FCS introduced the HT-SV series of hybrid machines, which use a Japanese servomotor pump drive that’s said to deliver 40% energy savings versus a variable-volume pump system and 70% to 80% less energy than a fixed-volume hydraulic machine.
Year-Chance Machinery Co. brought out its YC-ES series hybrid presses, its first use of servomotors (from Japan’s Daikin). The company claims 40% energy savings compared with variable-volume pumps and 70% vs. a fixed pump. The servomotors and controls reportedly also allow for faster injection and tighter control. Injection is said to be accurate to within less than 1% of set volume, and response time is 70 millisec. The new line is offered in nine models from 28 to 518 tons with a base price of $20,000 for the smallest model and $126,000 for the largest. The company is seeking a U.S. sales agent.
Shuenn Jaan Machinery introduced its SJ Ei line of horizontal presses with servomotor hydraulic pump drives. They use Daikin motors and controls, which provide less than 5 millisec response and positioning accuracy of ±0.01 mm. The SJ Ei line also features an outward-facing five-point toggle design said to provide 40% more daylight than conventional toggles. Force is concentrated in the center of the platen to minimize deflection. The company is designing a new direct clamping system for future models.
TURNKEY IML SYSTEMS
Fully integrated turnkey in-mold labeling (IML) systems have emerged from Taiwanese injection machine suppliers as their answer to Asian demand for lower-cost, reliable, high-output systems. Most of these companies subcontract to other suppliers for the label magazine, hot-runner mold, robot, and automation system, while some have developed and patented their own components. Systems for simple lids up to eight-sided containers in multiple cavities are offered for high-speed, thin-wall applications.
FCS introduced its A-Pack turnkey IML system for milk, yogurt, tea, coffee, juice, and mineral-water packaging. It is a total solution integrating the machine, mold, labels, label feeder, and robot. FCS says the A-pack system is highly repeatable and accurate and delivers 5-sec cycles and a throughput of 1.5 million pieces/month. A-Pack can be used for both IML and general injection molding, so IML orders can be flexibly coordinated with regular production.
The injection machine is an AF 200 (220-ton) hybrid press, which uses a new servomotor and closed-loop hydraulics with a Moog servovalve. It uses an accumulator for injection speeds up to 500 mm/sec. The clamping system is said to be 30% more rigid than on standard machines. It is designed to overlap operations such as plasticating, suck-back, mold opening, ejection, and robot movements so as to cut cycle time by around 40%.
The hot-runner mold has a special rapid-cooling system (said to complete cooling within 0.5 sec) and a vacuum label-holding mechanism. It also has a modular design with standard center distances so that different tooling can be used and standard molding can be interchanged flexibly with IML jobs.
A-Pack also includes the labels themselves (including printing), label holder, patented label feeder, robot, and product stacker. The robot is a servo-driven, three-axis, top-entry type with label placement accuracy of ±0.05 to 0.08 mm. It simultaneously inserts the labels and takes finished parts out of the mold.
FCS has sold 12 A-Pack IML systems with up to six cavities in China, Korea, and Sudan. A typical system produces a 250-cc round cup in four cavities in a 6- to 8-sec. cycle, making one million units per year.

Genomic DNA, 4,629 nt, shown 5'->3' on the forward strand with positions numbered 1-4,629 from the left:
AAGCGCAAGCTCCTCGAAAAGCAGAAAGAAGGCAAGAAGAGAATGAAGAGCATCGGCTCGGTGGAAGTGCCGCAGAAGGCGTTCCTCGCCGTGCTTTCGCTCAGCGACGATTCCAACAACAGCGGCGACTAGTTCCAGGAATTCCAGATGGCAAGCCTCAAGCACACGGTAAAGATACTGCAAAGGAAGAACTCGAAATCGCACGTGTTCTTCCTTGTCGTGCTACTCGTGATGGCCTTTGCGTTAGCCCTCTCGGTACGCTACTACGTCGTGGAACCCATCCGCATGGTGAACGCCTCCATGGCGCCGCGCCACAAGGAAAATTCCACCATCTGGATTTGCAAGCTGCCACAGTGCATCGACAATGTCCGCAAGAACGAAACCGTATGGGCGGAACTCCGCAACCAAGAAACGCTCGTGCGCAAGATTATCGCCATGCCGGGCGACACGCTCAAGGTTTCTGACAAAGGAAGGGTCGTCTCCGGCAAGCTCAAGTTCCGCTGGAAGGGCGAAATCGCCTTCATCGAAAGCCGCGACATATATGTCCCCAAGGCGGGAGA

Huarong says its IML system, developed over the past five to six years, is now able to produce anything from 25-liter (4-gal) pails in single cavities to containers as small as 85 cc in up to eight cavities. The company has 18 to 20 IML systems operating outside of Taiwan and China, although these regions are its initial focus.
Huarong says that its IML-ready hybrid machine has extended daylight and a more efficient screw design (especially important when recycled materials may be used in products such as industrial pails.) Mold-open positioning is improved to ensure accurate label placement and simultaneous part takeout. The IML system uses static electricity for the dummy core that carries the label and vacuum in the mold for label positioning.
Turnkey IML systems from TMC can now use the company’s Ex 3 series high-speed, closed-loop hydraulic press, which has a hybrid option with servomotor drive for screw recovery and a servomotor pump system for the other functions. TMC’s IML system includes the machine, hot-runner mold, 3-axis IML robot, electrostatic generator, label feeder, labels, and stacking equipment.
OTHER PACKAGING MACHINES
FCS showed its AD-150 (150-ton) Cap Series hydraulic press for cap production. It overlaps mold opening, ejection, and plastication to achieve a 4.8-sec cycle time with 24 cavities of 2.1-g HDPE or PP caps. Production can be up to 9 million caps/month.
Huarong added a 220-ton HR220 PET preform machine to its HR PET line. It features a post-mold cooling station that is separate from the mold but within the manufacturing cell. It is said to reduce molding cycle time 35% to 40%. Two robots demold the preforms and place them in the cooling station, which can handle up to 48 preforms. Huarong offers 12 machines from 150 to 520 tons to produce preforms for 350-cc to 5-liter containers in four to 48 cavities. They can mold preforms for PET jars from 63 to 120 mm diam. in four or eight cavities.
The drive to eliminate secondary operations is pushing multi-shot injection molding a step farther—toward assembling separate components in the tool via snap-fits, welding, and co-molding of incompatible materials.
Plastics processors are eyeing form able films as an economical, durable, and environmentally friendly means of producing fully decorated parts right out of the mold.
Applying a static charge to hold the label in the injection mold eliminates the need for vacuum ports that addsignificantly to the cost of making and maintaining the tool.